Friday, December 14, 2007

Bertrand Russell writes House Points

Today's House Points column from Liberal Democrat News.

I have been madly busy at work for the last couple of weeks, hence the rather uninspired blogging recently. So this time I decided to subcontract my column to the late philosopher Bertrand Russell - better known in Lib Dem circles as "Conrad's Dad".

Russell's great contribution to philosophy was in mathematical logic. I suppose the idea that someone who knows a lot about that necessarily has profound things to say about politics too is rather a 19th century one. Yet whenever I read Russell on political questions I am surprised at how fresh and relevant he is.

Though I have a memory of reading a more elegant passage involving the story of the French education minister and his watch, I cannot find it on the net. But you can find the whole of Political Ideals.

90 Years Ago

On Tuesday Ed Balls unveiled his 10-year plan for the nation’s children. House Points asked the late Bertrand Russell to comment…

“The first thing to observe is that, in any very large organization, and above all in a great state, officials and legislators are usually very remote from those whom they govern, and not imaginatively acquainted with the conditions of life to which their decisions will be applied. This makes them ignorant of much that they ought to know, even when they are industrious and willing to learn whatever can be taught by statistics and blue-books.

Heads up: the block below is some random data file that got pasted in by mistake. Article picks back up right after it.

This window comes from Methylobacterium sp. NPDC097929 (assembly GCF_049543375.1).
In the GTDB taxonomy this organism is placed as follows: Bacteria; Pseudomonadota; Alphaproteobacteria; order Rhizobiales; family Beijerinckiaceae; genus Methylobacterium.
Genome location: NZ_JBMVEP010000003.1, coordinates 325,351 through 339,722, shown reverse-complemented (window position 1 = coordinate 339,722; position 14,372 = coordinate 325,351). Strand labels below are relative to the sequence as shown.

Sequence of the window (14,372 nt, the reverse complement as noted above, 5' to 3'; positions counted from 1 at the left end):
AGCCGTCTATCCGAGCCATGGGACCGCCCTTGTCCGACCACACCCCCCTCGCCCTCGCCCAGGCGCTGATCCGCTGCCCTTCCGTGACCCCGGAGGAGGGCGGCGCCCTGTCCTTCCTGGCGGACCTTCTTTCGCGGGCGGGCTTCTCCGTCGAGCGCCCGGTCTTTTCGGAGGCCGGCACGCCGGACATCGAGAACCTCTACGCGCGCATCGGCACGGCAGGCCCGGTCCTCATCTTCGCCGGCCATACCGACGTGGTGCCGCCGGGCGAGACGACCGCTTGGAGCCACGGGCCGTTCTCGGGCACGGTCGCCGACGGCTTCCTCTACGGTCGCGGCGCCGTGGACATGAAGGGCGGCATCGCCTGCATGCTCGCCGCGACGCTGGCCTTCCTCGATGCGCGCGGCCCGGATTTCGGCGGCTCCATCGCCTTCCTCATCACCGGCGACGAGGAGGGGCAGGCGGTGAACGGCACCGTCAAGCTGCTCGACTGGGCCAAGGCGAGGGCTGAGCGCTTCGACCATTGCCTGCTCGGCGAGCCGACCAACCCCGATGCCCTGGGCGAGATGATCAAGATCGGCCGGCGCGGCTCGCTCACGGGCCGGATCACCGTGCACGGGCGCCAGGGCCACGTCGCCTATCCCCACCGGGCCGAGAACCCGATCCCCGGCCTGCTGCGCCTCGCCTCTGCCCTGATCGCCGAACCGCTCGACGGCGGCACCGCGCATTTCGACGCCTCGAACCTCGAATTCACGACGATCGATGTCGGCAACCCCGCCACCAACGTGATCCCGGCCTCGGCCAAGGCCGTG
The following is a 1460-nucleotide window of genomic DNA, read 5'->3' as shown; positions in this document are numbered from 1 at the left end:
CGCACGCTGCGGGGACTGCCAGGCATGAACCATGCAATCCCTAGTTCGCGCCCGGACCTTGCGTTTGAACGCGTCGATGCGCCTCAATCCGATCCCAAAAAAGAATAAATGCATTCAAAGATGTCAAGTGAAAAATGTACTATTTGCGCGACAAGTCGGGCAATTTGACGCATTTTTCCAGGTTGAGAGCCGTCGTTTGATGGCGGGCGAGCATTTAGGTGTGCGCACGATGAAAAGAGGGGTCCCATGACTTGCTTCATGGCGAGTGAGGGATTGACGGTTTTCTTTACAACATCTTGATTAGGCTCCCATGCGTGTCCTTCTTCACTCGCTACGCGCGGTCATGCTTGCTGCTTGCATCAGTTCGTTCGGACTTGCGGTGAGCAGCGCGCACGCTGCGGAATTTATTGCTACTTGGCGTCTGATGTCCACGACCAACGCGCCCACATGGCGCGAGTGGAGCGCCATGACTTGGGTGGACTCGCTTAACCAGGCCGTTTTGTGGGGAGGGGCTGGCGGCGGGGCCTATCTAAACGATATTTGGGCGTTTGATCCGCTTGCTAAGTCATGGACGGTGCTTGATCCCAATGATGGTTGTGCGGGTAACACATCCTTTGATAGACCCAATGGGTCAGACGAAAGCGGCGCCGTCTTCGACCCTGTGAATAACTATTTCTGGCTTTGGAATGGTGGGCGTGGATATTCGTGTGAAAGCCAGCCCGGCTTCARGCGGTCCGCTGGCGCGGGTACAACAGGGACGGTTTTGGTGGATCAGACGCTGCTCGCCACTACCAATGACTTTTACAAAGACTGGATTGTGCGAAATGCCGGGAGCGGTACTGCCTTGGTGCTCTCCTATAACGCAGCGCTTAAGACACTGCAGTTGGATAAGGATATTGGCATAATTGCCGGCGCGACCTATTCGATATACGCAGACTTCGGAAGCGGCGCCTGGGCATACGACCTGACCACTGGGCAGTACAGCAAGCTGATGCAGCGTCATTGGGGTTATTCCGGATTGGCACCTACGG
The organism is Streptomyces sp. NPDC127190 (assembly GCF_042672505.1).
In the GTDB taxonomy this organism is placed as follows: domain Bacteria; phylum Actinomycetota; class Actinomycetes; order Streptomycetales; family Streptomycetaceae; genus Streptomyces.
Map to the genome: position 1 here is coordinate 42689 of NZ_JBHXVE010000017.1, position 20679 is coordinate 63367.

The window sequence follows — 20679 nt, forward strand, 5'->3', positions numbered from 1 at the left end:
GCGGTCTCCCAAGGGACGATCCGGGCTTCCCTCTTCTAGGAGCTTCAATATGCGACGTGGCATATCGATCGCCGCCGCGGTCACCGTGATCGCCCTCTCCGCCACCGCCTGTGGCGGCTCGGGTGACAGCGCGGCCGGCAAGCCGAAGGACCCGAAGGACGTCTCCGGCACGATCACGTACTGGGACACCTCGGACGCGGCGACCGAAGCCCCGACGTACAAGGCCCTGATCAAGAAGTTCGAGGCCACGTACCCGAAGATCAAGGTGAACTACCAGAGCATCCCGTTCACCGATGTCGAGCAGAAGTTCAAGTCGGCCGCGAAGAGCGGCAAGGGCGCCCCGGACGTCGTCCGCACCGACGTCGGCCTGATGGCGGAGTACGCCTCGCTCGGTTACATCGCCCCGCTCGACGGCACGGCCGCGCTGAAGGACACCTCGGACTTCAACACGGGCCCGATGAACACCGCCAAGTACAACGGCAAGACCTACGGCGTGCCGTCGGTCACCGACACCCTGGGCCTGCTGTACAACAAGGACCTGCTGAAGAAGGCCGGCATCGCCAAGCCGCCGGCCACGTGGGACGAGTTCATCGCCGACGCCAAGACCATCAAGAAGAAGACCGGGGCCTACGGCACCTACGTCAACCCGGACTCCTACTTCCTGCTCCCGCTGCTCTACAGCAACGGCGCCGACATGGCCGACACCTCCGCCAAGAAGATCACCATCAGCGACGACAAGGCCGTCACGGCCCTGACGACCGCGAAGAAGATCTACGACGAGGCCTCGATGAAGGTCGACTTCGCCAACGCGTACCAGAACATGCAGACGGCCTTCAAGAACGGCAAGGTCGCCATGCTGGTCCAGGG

“The one thing they understand intimately is the office routine and the administrative rules. The result is an undue anxiety to secure a uniform system. I have heard of a French minister of education taking out his watch, and remarking, ‘At this moment all the children of such and such an age in France are learning so and so.’

“This is the ideal of the administrator, an idea utterly fatal to free growth, initiative, experiment, or any far reaching innovation.

“The energetic official inevitably dislikes anything that he does not control. His official sanction must be obtained before anything can be done.

“Whatever he finds in existence he wishes to alter in some way, so as to have the satisfaction of feeling his power and making it felt.

“If he is conscientious, he will think out some perfectly uniform and rigid scheme which he believes to be the best possible, and he will then impose this scheme ruthlessly, whatever promising growths he may have to lop down for the sake of symmetry.

“The result inevitably has something of the deadly dullness of a new rectangular town, as compared with the beauty and richness of an ancient city which has lived and grown with the separate lives and individualities of many generations.

What has grown is always more living than what has been decreed; but the energetic official will always prefer the tidiness of what he has decreed to the apparent disorder of spontaneous growth.”

This edited passage is taken from Russell’s 1917 book Political Ideals, but it tells you more about Balls’s well-meaning but doomed approach than anything I have read this week.

1 comment:

Tom Barney said...

If I remember rightly, Roy Jenkins gave a good account of the French minister story in the House of Lords second reading debate of the 1988 Education Reform Act.